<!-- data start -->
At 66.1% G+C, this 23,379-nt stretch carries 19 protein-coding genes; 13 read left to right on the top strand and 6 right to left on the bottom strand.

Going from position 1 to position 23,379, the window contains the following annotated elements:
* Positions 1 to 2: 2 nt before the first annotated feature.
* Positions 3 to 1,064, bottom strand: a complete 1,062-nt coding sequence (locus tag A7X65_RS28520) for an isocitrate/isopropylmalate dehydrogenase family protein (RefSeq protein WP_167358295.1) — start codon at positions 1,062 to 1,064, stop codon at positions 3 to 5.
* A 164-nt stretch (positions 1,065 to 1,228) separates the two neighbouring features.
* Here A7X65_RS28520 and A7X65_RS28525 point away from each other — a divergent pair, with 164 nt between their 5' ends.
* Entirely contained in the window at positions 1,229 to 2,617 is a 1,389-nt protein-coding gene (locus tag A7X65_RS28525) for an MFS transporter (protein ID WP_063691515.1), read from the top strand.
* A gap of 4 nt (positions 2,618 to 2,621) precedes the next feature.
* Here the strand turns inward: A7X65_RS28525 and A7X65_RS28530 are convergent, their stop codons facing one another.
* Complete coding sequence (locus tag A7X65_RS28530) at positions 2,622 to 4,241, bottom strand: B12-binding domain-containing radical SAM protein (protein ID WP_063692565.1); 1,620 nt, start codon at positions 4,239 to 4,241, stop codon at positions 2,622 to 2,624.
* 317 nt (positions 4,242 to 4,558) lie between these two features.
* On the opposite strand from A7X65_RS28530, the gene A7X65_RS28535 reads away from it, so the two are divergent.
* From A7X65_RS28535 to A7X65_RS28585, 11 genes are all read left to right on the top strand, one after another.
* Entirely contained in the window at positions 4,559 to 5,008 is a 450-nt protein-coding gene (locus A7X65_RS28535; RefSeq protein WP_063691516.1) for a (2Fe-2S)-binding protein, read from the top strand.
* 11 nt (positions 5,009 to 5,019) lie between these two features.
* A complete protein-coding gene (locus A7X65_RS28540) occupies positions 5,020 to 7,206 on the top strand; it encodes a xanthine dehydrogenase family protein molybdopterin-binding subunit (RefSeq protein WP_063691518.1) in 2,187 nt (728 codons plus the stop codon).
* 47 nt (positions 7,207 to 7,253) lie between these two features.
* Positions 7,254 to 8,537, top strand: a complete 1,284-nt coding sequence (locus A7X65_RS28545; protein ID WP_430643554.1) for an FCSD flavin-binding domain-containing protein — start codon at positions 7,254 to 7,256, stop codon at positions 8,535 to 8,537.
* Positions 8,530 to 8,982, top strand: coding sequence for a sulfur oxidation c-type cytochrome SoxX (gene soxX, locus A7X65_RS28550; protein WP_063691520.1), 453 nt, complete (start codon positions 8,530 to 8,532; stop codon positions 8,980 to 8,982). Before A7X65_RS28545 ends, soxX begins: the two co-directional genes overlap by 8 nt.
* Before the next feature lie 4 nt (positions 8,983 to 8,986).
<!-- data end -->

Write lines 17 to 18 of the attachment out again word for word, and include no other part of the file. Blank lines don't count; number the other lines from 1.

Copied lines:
* 47 nt (positions 7,207 to 7,253) lie between these two features.
* Positions 7,254 to 8,537, top strand: a complete 1,284-nt coding sequence (locus A7X65_RS28545; protein ID WP_430643554.1) for an FCSD flavin-binding domain-containing protein — start codon at positions 7,254 to 7,256, stop codon at positions 8,535 to 8,537.